The Prime Minister and I discussed our bilateral economic relationship. Under our framework agreement, I'm pleased to announce that this week we reached an accord that will open up Japan's financial services sector to American businesses. Over the past 4 months, we have also forged agreements to open Japanese Government procurement as well as Japan's glass and insurance markets to American companies. These agreements must, of course, be fully implemented to ensure that real results are achieved, and more remains to be done. But in the last calendar year, we have reached 8 separate agreements and a total of 14 in the 2 years I have been in office.
Still, Japan's current account surplus is too high, largely because it is just coming out of a period of recession. But further progress must be made, especially in the areas of autos and auto parts, which make up the bulk of our trade deficit with Japan. Negotiations there are set to resume soon. I am firmly committed to opening the market in this and other areas. We must redouble our efforts to assure further progress.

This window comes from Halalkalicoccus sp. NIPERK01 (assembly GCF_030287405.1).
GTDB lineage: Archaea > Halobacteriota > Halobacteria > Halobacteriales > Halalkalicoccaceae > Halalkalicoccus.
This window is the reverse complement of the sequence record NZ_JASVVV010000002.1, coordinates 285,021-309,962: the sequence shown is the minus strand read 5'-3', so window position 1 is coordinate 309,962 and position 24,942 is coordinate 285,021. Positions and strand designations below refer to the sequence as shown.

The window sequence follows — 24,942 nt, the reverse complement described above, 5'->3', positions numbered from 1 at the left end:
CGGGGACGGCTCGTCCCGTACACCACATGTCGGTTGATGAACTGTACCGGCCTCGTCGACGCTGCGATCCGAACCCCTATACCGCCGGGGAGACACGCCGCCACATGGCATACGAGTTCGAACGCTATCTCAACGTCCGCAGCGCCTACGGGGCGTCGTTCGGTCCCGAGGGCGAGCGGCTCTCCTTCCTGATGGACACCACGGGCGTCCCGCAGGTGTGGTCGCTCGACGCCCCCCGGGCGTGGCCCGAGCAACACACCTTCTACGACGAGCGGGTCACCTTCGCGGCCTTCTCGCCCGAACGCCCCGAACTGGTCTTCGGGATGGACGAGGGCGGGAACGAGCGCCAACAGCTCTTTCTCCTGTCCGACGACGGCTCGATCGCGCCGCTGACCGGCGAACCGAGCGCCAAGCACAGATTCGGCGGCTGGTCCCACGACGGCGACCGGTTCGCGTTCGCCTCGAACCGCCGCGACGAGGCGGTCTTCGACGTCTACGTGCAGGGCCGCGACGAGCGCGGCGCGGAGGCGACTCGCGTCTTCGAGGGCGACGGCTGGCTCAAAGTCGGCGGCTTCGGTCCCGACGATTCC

Finally, let me say that the Prime Minister and I will release today the first report detailing the tremendous achievements that have been made in a range of joint projects on global issues. In programs that address such problems as explosive population growth and AIDS, the eradication of polio and the battle against the drug trade, our common agenda for cooperation is making great strides in confronting issues that know no national boundaries.
These are just a few of the projects that our nations are working together on, and they are proof of a relationship that no one could have dreamed of 50 years ago or perhaps even 20 years ago. Today, we have every confidence that the extraordinary bonds between Japan and the United States will only grow stronger in the years, the decades, and the new century to come.
Mr. Prime Minister.
Prime Minister Murayama. At the beginning of the year marking the 50th anniversary of the end of World War II, President Clinton and I confirmed the importance of Japan-U.S. relations today, which have been built by the peoples of Japan and the United States over 50 years. And we agreed to further develop Japan-U.S. relations towards the future.
I took this opportunity to express my gratitude for the magnanimous assistance which the United States had provided Japan after the war. Both our Governments share the view that it is important for Japan and the United States to firmly maintain the Japan-U.S. security arrangements. We reaffirmed that both our countries would further advance cooperation for the peace and prosperity of the Asia-Pacific region.